I have to think, code, rethink, code, rethink, code, test, rethink, code, just to get the simplest scenario's to work. I feel I'm missing something, some trick, some common approach, maybe some more XML comments on the Rx Extensions methods would be helpfull.

    It feels like you have to know Rx inside out to just get started with it, to me that is shamefull because I believe it's one of the most important discoveries of our time (yes, I really really mean that).

  • Bart De Smetbdesmet Bart De Smet ​[MSFT::SQL::​Cloud​Programmabi​lity::Rx]

    @Maddus Mattus: The XML comments have been improved signficantly in RC, and we're working on improving the docs in general by RTM.

  • Maddus MattusMaddus Mattus Maddus on C9, Is often ​controversi​al, But fun ​none-the-​less -​evildictait​or

    @bdesmet: awesome! Cant wait to get cracking!

     

  • David HansonDavid Hanson

    Great video. Temporal stuff always fries my brain. Love seeing how much thought has gone into this great set of extensions.

  • CharlesCharles Welcome Change

    BTW, Bart will be appearing on C9 Live at TechEd on 27 June. Please queue up lots of meaty Rx questions! Smiley

    C

  • AlexAlex

    Hi, I just found out about RX and learned to love it immediately in my first project with it. Is there any documentation out there explaining all the methods?

    Looking forward to 2.0 :)

  • CharlesCharles Welcome Change

    @Alex: You can learn more here: http://go.microsoft.com/fwlink/?LinkID=179929
    C

  • Bent Rasmussenexoteric stuck in a loop, for a while

    Is the Rx team also playing with Rx in F#? I've started to use this:

    https://github.com/panesofglass/FSharp.Reactive/blob/master/src/Observable.fs

    The nice thing about F# is that you can implement syntax for Rx.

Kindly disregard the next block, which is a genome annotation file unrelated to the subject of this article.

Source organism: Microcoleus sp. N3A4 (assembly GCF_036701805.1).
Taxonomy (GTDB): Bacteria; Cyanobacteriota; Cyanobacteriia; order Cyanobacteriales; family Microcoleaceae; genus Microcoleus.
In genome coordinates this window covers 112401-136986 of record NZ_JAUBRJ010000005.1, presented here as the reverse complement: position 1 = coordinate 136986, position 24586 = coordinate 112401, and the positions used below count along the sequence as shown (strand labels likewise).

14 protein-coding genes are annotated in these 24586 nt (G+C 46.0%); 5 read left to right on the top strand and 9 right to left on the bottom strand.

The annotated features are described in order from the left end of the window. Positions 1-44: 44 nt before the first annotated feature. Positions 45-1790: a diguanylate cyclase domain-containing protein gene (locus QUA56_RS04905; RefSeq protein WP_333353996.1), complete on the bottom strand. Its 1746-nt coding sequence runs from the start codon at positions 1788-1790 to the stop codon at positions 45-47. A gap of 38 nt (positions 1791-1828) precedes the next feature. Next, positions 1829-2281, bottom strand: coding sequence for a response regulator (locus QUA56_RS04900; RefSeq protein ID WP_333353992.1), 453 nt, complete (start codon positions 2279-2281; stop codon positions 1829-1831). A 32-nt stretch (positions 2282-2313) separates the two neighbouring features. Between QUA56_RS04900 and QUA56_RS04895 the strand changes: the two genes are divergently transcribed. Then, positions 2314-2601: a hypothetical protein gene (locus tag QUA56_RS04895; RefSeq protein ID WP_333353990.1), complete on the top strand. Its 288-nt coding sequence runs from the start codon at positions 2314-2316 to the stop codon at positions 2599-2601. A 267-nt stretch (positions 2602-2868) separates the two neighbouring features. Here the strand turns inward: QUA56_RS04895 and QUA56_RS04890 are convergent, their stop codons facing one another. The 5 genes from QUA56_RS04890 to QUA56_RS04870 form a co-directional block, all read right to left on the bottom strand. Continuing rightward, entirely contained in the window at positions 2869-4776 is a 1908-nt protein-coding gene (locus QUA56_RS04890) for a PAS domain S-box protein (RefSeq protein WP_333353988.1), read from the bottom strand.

Although I don't quite like that the For and While builder methods use IEnumerable (seq). Because then you end up converting IObservable's to IEnumerable's and then returning new IObservables again.

    Maybe you guys have some best practice here as well...

     

  • @Maddus, I think there is still a cost of making all events (just a multicast delegate) into subjects (classes with state and behaviour). In your own project you can easily favor IObservable instead of events, and I agree that 90% of the time, they are much better.

    @Maddus, @Felix, @Alex, I too thought there was a little bit of content lacking on Rx. The Videos are awesome, but searching blog posts, video etc can be hard work. So, I bit the bullet and wrote the book on it. It is free, check it out @ www.IntroToRx.com. I am still waiting on the eBook generators to give us a good output before we can publish to Kindle etc., but all the content is right there on the site. -@Charles, feel free to plug the book dude, share the love Wink

  • Maddus MattusMaddus Mattus Maddus on C9, Is often ​controversi​al, But fun ​none-the-​less -​evildictait​or

    @LeeCampbell: A W E S O M E

    I think there is still a cost of making all events (just a multicast delegate) into subjects (classes with state and behaviour).

    I know it's impossible at v4.5 of the .Net framework, but one can still dream right?

    And the subjects would be lazy instantiated, so if they are not used, they are not allocated.

  • aL3891aL3891 kinect ftw

    Awsome stuff Smiley

    Also, i'd like to say that the reason i keep asking about bcl is that i think Rx is a really foundational technology that nearly all apps can use in some form.. Also, i think it would be really great if the rest of the framework could use Rx to a greater extent, exposing observables in more places.

    I really think Rx should have language support.. A completley non breaking [i think] way to do it would be to allow any event to be treated as an observable directly. The FromEvent methods are great but the they still provide a slightly higher usage bar than what's optimal imo.

    So im not trolling, i just think rx is to awsome to leave out of the framwork Smiley

  • Maddus MattusMaddus Mattus Maddus on C9, Is often ​controversi​al, But fun ​none-the-​less -​evildictait​or